This already seems to be a sizeable difference in public disorder - that has manifestly impacted people's lives and seems to have, in a number of instances, impacted peoples ability to engage in basic parts of society and infringes on their first-order rights. People not being able to trade, people having abuse thrown at them for wearing a mask (I’d argue this is just a comparable expression trade-off), police having things thrown at them, and having a group of people monopolise public infrastructure seems to me to create a public disorder event that is a comparable infringement to a significant group of people.

But the context also needs to be addressed - protest is generally important and specifically so in heightened political contexts as we have here. This is why I find it difficult to agree that the source of unreasonableness is the monopolisation of Parliament or the setting up of tents. I understand that this is technically against the law, but I’m not sure it should be.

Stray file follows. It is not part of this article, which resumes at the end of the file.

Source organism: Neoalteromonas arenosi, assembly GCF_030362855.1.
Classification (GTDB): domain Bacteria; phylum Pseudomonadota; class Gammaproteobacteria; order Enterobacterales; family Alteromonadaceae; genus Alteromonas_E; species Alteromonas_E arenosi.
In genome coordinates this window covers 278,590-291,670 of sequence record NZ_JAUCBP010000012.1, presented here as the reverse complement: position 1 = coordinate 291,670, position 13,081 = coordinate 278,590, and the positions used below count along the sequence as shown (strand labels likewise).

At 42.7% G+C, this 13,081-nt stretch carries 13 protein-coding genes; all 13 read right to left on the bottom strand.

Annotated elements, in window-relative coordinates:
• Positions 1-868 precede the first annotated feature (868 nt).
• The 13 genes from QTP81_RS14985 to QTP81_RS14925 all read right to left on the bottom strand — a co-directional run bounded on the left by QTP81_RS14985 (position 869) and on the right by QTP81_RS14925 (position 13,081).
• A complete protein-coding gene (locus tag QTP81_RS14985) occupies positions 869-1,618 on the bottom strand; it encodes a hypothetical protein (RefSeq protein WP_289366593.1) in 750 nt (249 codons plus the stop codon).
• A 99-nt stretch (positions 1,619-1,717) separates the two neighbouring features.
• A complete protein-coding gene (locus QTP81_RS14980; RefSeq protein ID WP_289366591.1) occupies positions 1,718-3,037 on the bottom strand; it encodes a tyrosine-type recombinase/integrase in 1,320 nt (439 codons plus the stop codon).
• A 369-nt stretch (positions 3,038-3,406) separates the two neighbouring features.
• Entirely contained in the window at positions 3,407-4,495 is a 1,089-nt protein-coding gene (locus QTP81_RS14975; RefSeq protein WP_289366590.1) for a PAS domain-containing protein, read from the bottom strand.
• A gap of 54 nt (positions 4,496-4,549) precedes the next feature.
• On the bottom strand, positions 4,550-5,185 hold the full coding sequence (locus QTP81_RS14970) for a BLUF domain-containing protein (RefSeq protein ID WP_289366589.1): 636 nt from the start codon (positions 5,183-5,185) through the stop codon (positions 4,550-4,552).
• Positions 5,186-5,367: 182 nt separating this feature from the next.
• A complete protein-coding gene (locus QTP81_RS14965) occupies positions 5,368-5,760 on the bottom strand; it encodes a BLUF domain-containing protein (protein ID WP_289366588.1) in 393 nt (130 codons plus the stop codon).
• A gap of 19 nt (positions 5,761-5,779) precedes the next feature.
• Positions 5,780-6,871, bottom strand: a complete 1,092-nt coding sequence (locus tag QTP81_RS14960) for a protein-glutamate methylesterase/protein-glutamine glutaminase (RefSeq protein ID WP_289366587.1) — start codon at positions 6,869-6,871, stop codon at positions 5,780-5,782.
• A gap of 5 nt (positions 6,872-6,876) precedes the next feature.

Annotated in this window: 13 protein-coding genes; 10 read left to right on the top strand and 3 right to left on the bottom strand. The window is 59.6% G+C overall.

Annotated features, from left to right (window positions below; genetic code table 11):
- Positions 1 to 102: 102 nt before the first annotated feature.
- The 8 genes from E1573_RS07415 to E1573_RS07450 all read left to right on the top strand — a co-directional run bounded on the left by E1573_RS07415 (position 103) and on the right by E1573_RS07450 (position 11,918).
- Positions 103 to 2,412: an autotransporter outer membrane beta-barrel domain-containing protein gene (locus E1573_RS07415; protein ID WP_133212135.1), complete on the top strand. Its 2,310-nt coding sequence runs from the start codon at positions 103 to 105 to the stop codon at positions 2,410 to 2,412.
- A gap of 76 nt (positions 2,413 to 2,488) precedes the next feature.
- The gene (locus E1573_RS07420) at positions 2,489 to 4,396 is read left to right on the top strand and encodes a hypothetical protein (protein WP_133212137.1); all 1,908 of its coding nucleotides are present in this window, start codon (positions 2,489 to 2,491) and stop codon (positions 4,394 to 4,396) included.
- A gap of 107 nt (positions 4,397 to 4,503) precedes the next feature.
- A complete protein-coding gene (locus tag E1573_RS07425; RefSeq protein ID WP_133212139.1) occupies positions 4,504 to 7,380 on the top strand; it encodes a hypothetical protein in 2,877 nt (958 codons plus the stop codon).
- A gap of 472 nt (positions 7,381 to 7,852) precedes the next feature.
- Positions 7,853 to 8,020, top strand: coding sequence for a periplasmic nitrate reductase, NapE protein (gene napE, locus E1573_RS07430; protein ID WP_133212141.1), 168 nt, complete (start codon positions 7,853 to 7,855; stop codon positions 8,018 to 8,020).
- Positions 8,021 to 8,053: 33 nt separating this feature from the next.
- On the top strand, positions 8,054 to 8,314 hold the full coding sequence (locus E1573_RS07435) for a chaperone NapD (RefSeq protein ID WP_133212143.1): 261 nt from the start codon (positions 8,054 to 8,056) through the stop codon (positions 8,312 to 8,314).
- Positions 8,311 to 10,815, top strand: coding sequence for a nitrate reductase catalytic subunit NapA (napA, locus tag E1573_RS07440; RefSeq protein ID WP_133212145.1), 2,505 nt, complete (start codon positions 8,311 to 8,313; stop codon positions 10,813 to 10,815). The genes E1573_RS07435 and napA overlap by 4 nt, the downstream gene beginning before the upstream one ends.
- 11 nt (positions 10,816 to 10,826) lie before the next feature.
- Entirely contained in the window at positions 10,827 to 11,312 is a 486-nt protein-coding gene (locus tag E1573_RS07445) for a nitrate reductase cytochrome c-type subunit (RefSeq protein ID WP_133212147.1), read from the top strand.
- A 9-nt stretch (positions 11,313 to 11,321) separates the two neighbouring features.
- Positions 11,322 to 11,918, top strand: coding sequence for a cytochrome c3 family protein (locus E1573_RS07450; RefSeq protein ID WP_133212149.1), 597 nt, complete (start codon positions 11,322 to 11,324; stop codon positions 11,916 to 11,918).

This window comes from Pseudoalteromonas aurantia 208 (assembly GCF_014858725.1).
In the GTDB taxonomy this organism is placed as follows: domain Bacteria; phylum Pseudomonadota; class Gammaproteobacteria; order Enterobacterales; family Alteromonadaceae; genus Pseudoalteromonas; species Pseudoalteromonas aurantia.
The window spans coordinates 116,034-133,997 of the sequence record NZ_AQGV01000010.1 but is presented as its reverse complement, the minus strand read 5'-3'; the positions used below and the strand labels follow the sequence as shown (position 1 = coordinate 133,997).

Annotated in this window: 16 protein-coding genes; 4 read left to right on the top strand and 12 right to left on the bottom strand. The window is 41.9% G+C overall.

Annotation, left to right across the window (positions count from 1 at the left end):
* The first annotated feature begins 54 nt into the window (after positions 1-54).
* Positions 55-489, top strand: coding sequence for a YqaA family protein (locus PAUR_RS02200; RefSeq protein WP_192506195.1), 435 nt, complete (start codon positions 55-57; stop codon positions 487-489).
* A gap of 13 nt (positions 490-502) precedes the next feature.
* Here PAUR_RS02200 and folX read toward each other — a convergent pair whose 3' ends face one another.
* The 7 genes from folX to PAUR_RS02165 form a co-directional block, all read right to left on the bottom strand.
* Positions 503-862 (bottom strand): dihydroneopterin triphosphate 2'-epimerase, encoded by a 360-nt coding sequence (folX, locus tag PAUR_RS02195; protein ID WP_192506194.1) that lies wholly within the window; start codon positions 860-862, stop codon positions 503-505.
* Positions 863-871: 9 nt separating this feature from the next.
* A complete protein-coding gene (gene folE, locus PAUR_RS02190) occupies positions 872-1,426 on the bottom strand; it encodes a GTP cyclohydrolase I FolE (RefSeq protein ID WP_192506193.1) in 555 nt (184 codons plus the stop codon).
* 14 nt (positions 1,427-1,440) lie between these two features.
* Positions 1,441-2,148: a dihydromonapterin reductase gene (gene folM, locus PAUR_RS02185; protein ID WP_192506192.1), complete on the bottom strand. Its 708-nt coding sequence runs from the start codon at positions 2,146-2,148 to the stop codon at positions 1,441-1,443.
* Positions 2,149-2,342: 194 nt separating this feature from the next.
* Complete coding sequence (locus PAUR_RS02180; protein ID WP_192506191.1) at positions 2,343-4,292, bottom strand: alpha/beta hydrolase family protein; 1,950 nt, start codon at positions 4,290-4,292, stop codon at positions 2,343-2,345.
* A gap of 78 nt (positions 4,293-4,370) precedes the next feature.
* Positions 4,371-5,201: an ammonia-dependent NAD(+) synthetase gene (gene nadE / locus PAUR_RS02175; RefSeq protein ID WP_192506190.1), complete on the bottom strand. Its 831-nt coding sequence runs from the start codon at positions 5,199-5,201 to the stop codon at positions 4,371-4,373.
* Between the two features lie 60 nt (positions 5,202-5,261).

I’m much more certain that the spillover into the effective annexation of streets is clearly a problem. The fact of doing it and therefore showing disregard for rules that bind society is somewhat intimidating by itself, coupled with difficulty in distinguishing harder edges of protest from the main thrust of it, significant public disruption, and in the context of increasing public health risks, it seems like the spillover outside of Parliament is unreasonable and limits a greater weight of rights than it preserves by allowing it.

So where I’ve arrived at here is thinking the value I’ve gained from the protest is testing my own thinking on a rights framework I’ve given lip service to but haven’t really tested in my own lived experience. It’s made me think more deeply about the boundaries of legitimate protest and where I think the right to protest is enhanced or diminished. In this context, it’s not simple - there are elements that are clearly out of line (even if I object personally to the whole thing) and elements that I previously hadn’t considered but think should be both permitted and protected.

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  • Jonathan Ayling
    published this page in Blog 2023-11-17 13:31:57 +1300
  • Jonathan Ayling
    published this page in Blog 2023-11-17 13:31:18 +1300